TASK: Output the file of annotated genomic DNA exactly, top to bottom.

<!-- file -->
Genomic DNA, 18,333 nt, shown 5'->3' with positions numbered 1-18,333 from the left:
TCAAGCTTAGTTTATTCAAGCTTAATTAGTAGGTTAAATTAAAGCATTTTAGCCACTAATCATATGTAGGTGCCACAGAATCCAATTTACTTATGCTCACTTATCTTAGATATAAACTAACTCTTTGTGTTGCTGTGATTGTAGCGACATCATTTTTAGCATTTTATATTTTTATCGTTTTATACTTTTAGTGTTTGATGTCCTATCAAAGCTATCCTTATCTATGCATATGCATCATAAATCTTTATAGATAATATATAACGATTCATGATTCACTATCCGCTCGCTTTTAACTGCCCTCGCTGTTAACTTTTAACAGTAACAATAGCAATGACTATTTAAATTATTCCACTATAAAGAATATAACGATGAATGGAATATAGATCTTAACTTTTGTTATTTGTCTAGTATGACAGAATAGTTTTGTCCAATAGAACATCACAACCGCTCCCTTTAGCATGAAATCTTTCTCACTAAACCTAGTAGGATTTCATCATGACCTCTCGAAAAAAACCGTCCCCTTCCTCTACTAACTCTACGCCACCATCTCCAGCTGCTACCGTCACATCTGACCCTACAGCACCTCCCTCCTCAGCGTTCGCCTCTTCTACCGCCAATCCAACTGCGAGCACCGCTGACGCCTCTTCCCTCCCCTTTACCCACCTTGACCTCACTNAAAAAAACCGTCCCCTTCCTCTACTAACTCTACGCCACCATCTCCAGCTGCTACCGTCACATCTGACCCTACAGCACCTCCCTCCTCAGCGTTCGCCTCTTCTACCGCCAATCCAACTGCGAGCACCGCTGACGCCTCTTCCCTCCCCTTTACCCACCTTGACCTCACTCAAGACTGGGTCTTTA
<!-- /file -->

Genomic DNA, 18,333 nt, shown 5'->3' with positions numbered 1-18,333 from the left:
TCAAGCTTAGTTTATTCAAGCTTAATTAGTAGGTTAAATTAAAGCATTTTAGCCACTAATCATATGTAGGTGCCACAGAATCCAATTTACTTATGCTCACTTATCTTAGATATAAACTAACTCTTTGTGTTGCTGTGATTGTAGCGACATCATTTTTAGCATTTTATATTTTTATCGTTTTATACTTTTAGTGTTTGATGTCCTATCAAAGCTATCCTTATCTATGCATATGCATCATAAATCTTTATAGATAATATATAACGATTCATGATTCACTATCCGCTCGCTTTTAACTGCCCTCGCTGTTAACTTTTAACAGTAACAATAGCAATGACTATTTAAATTATTCCACTATAAAGAATATAACGATGAATGGAATATAGATCTTAACTTTTGTTATTTGTCTAGTATGACAGAATAGTTTTGTCCAATAGAACATCACAACCGCTCCCTTTAGCATGAAATCTTTCTCACTAAACCTAGTAGGATTTCATCATGACCTCTCGAAAAAAACCGTCCCCTTCCTCTACTAACTCTACGCCACCATCTCCAGCTGCTACCGTCACATCTGACCCTACAGCACCTCCCTCCTCAGCGTTCGCCTCTTCTACCGCCAATCCAACTGCGAGCACCGCTGACGCCTCTTCCCTCCCCTTTACCCACCTTGACCTCACTNAAAAAAACCGTCCCCTTCCTCTACTAACTCTACGCCACCATCTCCAGCTGCTACCGTCACATCTGACCCTACAGCACCTCCCTCCTCAGCGTTCGCCTCTTCTACCGCCAATCCAACTGCGAGCACCGCTGACGCCTCTTCCCTCCCCTTTACCCACCTTGACCTCACTCAAGACTGGGTCTTTA